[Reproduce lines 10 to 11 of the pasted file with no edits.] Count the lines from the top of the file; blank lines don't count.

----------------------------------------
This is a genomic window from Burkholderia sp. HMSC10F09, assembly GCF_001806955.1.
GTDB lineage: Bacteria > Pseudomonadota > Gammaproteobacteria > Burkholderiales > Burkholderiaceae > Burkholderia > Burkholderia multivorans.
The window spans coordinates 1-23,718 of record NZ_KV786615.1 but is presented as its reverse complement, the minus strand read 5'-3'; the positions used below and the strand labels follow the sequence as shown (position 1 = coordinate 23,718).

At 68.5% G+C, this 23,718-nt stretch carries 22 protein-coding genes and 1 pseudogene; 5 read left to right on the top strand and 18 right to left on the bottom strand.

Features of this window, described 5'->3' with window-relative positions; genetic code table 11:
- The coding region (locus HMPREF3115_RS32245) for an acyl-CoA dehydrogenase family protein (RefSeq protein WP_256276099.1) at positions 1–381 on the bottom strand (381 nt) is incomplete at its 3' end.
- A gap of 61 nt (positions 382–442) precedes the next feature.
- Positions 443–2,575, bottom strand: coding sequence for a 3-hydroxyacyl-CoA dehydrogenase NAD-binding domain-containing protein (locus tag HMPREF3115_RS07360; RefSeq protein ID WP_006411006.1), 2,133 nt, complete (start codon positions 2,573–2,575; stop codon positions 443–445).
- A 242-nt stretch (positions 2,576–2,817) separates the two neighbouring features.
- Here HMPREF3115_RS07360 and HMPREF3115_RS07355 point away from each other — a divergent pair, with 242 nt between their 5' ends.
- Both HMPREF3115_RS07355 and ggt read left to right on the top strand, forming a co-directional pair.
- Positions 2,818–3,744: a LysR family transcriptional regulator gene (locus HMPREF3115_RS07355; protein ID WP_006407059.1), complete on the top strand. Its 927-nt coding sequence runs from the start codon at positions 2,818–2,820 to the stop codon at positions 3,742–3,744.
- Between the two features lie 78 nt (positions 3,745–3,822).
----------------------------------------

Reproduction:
- Here HMPREF3115_RS07360 and HMPREF3115_RS07355 point away from each other — a divergent pair, with 242 nt between their 5' ends.
- Both HMPREF3115_RS07355 and ggt read left to right on the top strand, forming a co-directional pair.